OK, all predictably ‘coalition’. But why does that leave me claiming that a coherent UK tax policy is now nearly impossible? Because no-one involved has any underlying guiding principle about what tax is for. The Tories are incapable of seeing tax as anything other than a hinderance. There is almost no point at which the true Tory would say ‘OK, actually now we don’t have enough tax’. Theirs is a demand-led policy, not a supply-led one. The demand of their people to keep it coming down indefinitely means that the only role of reality is to stop them doing what they want to do. Tory policy is to keep chopping at the base of the tree until there is no base of the tree, but without the tree falling down. This won’t work.

The Lib Dems, meanwhile, think tax is simply a means to pay for public services and to send out some popular messages. So ‘hit the rich’ and be seen to do it. That a more visible hit (mansion tax) is a less effective way to do it doesn’t matter. Its the message, not the efficacy. Again, without an underlying principle it becomes a rag-tag collection of messages measured only by how much they add up to.

The problem goes much wider though. Blair’s government really started the final demise of tax as a philosophical issue (by which I mean guided by a deeper idea) and became simply an administrative issue. Without a labour movement voice to explain that tax is what holds a modern society together, any hope of coherence falls away. In Scotland the SNP has ended up in a position that is bluntly hard to defend with its Council Tax freeze (backed by most of the other parties – an unfortunate consensus). It was entirely credible in 2007 when the freeze was a stop-gap pending reform. But without any momentum towards reform, simply freezing the tax has precisely the same implications of the Tory and Lib Dem strategies, making it a necessary fundraising tactic merged into a popularity contest.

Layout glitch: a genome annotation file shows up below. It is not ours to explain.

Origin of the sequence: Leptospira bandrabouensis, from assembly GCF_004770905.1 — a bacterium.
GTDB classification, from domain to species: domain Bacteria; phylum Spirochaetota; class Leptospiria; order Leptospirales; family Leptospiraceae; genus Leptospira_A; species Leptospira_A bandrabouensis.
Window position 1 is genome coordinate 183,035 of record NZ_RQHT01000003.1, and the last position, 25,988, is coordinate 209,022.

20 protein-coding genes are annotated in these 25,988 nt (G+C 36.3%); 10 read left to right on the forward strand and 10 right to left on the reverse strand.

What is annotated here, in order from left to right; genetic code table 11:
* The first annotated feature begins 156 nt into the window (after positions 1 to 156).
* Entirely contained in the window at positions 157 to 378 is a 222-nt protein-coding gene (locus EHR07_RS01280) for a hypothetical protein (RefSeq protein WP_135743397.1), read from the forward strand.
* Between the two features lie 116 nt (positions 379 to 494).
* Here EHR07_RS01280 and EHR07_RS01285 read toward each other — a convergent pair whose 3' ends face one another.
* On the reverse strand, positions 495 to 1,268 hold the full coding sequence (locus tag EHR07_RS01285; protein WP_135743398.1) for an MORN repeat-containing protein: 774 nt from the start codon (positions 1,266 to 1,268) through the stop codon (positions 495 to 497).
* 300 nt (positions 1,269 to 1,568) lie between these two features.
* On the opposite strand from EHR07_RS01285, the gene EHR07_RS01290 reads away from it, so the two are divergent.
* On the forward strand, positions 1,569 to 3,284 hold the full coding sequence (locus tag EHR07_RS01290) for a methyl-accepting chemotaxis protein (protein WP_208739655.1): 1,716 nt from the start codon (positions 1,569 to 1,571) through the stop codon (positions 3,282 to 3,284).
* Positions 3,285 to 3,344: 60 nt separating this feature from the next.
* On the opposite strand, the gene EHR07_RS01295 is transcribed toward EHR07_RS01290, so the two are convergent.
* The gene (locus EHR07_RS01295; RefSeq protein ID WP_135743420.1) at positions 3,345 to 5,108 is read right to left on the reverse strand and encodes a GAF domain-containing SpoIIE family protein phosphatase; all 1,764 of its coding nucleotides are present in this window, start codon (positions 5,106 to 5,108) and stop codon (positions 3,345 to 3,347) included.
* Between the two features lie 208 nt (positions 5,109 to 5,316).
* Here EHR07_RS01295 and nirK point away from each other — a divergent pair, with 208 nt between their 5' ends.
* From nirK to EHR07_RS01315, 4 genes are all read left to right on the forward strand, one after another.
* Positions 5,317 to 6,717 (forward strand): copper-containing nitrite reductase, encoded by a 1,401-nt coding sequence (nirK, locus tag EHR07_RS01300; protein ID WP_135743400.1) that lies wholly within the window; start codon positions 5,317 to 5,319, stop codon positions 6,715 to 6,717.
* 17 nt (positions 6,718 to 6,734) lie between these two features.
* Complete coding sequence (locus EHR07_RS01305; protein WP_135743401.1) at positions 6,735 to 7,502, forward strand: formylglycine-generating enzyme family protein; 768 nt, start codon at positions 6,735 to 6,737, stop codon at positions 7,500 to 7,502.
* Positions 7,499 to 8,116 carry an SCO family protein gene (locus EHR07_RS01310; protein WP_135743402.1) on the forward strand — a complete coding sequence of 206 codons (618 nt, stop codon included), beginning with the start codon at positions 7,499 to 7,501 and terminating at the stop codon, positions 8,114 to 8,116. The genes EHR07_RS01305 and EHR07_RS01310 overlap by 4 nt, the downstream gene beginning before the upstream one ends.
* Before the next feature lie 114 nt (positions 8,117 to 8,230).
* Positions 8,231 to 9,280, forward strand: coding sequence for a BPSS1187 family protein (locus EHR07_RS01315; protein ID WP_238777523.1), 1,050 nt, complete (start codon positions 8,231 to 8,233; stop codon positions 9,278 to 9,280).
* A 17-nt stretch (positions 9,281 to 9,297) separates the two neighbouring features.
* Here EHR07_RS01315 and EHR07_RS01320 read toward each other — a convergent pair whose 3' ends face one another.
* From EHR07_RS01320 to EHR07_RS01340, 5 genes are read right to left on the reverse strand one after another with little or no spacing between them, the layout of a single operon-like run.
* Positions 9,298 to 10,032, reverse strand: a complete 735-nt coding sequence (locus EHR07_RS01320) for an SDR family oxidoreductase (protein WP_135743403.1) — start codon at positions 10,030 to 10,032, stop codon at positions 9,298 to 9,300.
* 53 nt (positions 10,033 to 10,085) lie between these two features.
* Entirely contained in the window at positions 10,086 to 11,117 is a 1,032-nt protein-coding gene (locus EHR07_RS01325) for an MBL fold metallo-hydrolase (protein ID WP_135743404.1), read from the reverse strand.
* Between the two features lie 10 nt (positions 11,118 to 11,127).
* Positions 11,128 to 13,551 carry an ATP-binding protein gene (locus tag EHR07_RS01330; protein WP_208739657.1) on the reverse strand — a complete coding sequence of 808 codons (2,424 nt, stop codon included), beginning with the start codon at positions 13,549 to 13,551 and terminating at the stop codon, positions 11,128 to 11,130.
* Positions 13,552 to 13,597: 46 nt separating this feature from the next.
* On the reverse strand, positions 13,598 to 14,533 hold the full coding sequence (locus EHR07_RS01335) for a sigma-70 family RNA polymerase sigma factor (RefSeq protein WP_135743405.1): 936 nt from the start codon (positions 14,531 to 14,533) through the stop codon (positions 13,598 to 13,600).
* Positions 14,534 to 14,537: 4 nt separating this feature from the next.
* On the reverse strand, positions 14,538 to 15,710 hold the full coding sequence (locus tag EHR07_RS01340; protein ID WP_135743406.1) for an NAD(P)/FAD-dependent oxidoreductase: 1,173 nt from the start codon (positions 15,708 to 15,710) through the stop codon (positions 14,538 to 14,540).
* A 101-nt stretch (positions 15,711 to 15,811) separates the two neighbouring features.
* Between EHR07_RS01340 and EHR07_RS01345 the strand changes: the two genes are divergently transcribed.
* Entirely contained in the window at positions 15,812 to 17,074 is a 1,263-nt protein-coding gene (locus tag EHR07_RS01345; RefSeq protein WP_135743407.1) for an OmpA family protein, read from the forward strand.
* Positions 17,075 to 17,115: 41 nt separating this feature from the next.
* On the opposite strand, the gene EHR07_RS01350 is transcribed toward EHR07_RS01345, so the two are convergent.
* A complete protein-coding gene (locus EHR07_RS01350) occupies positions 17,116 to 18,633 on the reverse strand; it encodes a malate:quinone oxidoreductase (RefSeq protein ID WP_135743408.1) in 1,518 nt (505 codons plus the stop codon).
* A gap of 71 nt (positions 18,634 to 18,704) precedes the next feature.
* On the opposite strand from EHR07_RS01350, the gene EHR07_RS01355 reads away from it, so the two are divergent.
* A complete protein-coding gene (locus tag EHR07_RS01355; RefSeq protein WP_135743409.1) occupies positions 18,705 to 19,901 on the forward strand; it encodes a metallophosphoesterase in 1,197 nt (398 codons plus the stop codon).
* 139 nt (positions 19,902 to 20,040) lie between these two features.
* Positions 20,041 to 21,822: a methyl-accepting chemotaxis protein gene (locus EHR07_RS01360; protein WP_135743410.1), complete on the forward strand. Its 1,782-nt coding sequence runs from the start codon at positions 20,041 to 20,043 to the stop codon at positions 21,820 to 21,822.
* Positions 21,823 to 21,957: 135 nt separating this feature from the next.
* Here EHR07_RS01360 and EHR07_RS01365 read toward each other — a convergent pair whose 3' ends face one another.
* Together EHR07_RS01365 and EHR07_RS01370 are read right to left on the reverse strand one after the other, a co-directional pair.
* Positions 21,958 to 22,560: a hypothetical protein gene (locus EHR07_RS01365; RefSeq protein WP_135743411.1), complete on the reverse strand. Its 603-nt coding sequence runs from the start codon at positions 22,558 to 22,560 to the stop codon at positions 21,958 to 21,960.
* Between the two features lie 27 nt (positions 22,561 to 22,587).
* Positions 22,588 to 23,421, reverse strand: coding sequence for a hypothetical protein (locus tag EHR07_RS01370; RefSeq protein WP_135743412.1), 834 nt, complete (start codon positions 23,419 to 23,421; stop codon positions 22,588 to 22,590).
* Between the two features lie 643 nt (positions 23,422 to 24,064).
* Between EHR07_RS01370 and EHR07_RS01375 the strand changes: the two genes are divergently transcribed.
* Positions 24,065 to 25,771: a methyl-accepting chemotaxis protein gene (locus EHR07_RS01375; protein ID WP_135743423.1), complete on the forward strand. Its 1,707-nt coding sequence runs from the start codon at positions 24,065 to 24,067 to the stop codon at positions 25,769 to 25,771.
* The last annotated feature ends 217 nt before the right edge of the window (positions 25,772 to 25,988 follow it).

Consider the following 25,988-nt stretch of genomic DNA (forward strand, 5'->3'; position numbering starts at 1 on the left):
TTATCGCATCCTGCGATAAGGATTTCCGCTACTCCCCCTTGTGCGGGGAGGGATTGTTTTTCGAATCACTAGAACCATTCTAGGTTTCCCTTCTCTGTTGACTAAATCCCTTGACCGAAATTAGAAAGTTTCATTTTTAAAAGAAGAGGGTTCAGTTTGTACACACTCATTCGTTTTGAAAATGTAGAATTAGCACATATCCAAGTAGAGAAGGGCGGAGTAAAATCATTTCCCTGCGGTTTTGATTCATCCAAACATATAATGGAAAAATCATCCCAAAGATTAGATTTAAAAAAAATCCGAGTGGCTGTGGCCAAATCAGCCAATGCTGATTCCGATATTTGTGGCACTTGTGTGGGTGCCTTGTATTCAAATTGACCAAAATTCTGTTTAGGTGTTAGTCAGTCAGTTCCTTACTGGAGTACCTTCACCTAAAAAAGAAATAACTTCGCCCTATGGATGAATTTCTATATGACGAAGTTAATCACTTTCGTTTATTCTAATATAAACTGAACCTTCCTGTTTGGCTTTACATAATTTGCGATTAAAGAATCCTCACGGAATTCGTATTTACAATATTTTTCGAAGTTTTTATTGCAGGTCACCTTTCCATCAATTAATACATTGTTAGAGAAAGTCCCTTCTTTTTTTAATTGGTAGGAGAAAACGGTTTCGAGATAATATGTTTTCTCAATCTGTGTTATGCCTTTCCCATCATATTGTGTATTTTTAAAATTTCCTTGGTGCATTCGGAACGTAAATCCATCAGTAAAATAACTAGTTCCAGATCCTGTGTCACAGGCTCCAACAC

What is simply forgotten nowadays is the ‘social cohesion’ role of tax, what used to be called redistribution. It is not simply there to ‘provide a safety net’ for the very poor – the Victorian model. Nor is it simply a levy to pay for national services – the medieval model. It is about rebalancing the ease with which some can create a separate ‘nation within the nation’ where the experiences of the many and the experiences of the fews are so different that they might as well not be in the same country. It is about some sort of social justice and equality. Making the rich less rich is not vindictive or simply ‘necessary’, it is crucial to a just society. Similarly, making the poor feel like they’re not outside of society by making up in alternative provision what the free market will not give them maintains their place in society.

This role of tax has been either forgotten or intentionally ignored by current political dogma. But without it there is no way to face up to the real social challenges of inequality, poverty and all of the social failures that result. It is also impossible to restrain greed and the abuse of power and everything that goes along with that.

We should celebrate a redistributive tax system as the crowning pinnacle of human social achievement – and I mean that with no hyperbole. To create a system to hold society together in the face of the drive to abuse power is a noble achievement. So why is everyone walking away? Or perhaps more pertinently, why is anyone surprised at the results?

Robin McAlpine